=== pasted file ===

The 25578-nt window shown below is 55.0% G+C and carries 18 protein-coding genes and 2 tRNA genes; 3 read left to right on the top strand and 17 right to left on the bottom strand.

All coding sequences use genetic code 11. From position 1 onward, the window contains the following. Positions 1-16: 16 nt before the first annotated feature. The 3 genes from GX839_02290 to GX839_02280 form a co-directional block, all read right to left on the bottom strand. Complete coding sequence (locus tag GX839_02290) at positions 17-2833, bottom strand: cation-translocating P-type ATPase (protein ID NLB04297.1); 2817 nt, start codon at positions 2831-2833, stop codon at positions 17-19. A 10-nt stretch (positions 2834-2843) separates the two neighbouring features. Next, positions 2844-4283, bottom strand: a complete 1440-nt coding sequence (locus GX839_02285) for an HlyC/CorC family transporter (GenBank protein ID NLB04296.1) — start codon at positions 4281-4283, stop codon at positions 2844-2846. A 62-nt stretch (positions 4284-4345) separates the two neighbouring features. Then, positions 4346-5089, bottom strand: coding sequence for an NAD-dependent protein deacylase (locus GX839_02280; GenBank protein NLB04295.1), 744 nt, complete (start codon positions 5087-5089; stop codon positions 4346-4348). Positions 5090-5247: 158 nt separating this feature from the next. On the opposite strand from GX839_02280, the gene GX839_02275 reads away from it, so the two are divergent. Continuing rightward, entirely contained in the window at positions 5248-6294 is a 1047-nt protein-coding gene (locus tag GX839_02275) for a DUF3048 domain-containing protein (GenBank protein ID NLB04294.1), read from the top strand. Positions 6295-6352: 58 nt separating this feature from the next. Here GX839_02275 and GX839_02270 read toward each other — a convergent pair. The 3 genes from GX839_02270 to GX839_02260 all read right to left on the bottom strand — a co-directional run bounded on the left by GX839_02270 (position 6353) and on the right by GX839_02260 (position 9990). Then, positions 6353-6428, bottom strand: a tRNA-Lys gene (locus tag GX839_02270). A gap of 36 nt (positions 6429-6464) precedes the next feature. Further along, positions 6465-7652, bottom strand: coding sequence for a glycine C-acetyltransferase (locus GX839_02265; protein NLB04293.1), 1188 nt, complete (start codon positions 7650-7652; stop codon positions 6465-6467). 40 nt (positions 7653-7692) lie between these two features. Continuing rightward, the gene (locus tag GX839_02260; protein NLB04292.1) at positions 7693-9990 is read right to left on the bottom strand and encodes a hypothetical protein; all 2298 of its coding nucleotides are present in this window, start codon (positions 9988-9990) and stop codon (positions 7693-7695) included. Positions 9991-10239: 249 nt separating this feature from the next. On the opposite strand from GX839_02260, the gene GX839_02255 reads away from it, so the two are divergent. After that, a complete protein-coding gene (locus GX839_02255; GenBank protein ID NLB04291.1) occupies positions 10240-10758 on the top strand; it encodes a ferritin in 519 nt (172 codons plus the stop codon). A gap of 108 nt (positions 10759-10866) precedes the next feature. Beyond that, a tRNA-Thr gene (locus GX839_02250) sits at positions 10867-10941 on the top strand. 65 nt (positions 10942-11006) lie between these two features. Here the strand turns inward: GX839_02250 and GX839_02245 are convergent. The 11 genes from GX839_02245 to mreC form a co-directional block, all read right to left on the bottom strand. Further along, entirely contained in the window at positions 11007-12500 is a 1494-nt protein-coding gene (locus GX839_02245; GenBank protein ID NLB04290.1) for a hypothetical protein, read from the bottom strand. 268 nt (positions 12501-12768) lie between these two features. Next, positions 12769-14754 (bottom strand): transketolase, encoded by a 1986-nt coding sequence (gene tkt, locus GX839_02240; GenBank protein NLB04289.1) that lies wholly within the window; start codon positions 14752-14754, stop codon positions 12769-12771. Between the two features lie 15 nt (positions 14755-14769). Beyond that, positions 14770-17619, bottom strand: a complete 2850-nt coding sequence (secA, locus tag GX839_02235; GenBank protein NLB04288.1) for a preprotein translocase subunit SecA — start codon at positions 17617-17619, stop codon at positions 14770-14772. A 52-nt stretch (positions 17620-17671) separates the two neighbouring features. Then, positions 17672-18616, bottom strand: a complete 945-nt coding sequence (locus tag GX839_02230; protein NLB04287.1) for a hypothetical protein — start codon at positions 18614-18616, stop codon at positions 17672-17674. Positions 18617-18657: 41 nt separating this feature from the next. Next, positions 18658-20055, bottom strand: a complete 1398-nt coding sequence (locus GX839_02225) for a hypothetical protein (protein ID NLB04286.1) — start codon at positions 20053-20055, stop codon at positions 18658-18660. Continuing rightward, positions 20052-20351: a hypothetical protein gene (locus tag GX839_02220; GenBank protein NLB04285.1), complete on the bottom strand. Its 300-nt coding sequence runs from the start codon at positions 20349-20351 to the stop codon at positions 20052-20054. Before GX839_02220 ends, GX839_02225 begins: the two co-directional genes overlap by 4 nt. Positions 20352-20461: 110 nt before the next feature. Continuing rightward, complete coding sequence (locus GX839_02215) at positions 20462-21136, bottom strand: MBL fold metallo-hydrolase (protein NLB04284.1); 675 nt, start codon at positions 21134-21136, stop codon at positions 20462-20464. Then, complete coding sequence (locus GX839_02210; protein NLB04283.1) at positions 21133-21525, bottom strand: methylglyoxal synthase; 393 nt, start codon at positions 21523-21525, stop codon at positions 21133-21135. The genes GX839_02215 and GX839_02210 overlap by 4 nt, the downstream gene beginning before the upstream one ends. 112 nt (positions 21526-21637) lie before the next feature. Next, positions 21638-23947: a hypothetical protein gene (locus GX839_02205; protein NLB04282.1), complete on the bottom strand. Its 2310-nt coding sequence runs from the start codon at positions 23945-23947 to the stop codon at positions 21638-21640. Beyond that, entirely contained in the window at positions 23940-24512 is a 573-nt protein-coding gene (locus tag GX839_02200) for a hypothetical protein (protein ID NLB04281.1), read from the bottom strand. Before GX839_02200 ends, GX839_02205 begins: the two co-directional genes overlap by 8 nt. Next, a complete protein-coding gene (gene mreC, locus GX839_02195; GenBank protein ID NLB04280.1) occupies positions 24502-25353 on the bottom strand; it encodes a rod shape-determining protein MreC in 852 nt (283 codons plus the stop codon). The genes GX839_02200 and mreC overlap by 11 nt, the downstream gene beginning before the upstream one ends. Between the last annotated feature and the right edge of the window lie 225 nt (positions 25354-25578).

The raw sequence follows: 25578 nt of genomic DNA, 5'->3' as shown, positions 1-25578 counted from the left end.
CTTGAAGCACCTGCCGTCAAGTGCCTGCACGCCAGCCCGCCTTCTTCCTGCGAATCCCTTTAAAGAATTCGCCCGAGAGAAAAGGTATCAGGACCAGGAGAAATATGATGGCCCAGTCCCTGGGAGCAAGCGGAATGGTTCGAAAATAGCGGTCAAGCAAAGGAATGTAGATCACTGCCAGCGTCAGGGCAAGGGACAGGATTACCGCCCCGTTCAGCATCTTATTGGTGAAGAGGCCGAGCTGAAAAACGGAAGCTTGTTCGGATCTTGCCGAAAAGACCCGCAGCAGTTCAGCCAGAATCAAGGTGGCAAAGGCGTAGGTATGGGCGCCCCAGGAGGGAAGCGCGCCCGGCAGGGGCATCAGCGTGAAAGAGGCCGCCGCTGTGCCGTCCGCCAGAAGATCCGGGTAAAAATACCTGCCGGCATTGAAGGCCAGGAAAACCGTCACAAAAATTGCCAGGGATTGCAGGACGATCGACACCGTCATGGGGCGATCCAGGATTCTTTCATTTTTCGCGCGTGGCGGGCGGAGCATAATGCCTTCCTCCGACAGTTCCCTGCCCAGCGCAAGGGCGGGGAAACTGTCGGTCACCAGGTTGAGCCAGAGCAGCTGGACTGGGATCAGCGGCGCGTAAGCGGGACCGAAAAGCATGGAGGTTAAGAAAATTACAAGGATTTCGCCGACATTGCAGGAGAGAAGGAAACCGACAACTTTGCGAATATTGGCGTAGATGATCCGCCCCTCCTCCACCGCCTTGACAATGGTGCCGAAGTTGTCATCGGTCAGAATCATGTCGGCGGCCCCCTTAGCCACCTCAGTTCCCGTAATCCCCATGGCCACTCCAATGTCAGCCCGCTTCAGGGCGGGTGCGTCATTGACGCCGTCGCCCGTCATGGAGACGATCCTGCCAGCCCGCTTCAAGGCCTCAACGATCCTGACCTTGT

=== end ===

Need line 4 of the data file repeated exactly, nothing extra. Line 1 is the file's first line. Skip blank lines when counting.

CTTGAAGCACCTGCCGTCAAGTGCCTGCACGCCAGCCCGCCTTCTTCCTGCGAATCCCTTTAAAGAATTCGCCCGAGAGAAAAGGTATCAGGACCAGGAGAAATATGATGGCCCAGTCCCTGGGAGCAAGCGGAATGGTTCGAAAATAGCGGTCAAGCAAAGGAATGTAGATCACTGCCAGCGTCAGGGCAAGGGACAGGATTACCGCCCCGTTCAGCATCTTATTGGTGAAGAGGCCGAGCTGAAAAACGGAAGCTTGTTCGGATCTTGCCGAAAAGACCCGCAGCAGTTCAGCCAGAATCAAGGTGGCAAAGGCGTAGGTATGGGCGCCCCAGGAGGGAAGCGCGCCCGGCAGGGGCATCAGCGTGAAAGAGGCCGCCGCTGTGCCGTCCGCCAGAAGATCCGGGTAAAAATACCTGCCGGCATTGAAGGCCAGGAAAACCGTCACAAAAATTGCCAGGGATTGCAGGACGATCGACACCGTCATGGGGCGATCCAGGATTCTTTCATTTTTCGCGCGTGGCGGGCGGAGCATAATGCCTTCCTCCGACAGTTCCCTGCCCAGCGCAAGGGCGGGGAAACTGTCGGTCACCAGGTTGAGCCAGAGCAGCTGGACTGGGATCAGCGGCGCGTAAGCGGGACCGAAAAGCATGGAGGTTAAGAAAATTACAAGGATTTCGCCGACATTGCAGGAGAGAAGGAAACCGACAACTTTGCGAATATTGGCGTAGATGATCCGCCCCTCCTCCACCGCCTTGACAATGGTGCCGAAGTTGTCATCGGTCAGAATCATGTCGGCGGCCCCCTTAGCCACCTCAGTTCCCGTAATCCCCATGGCCACTCCAATGTCAGCCCGCTTCAGGGCGGGTGCGTCATTGACGCCGTCGCCCGTCATGGAGACGATCCTGCCAGCCCGCTTCAAGGCCTCAACGATCCTGACCTTGT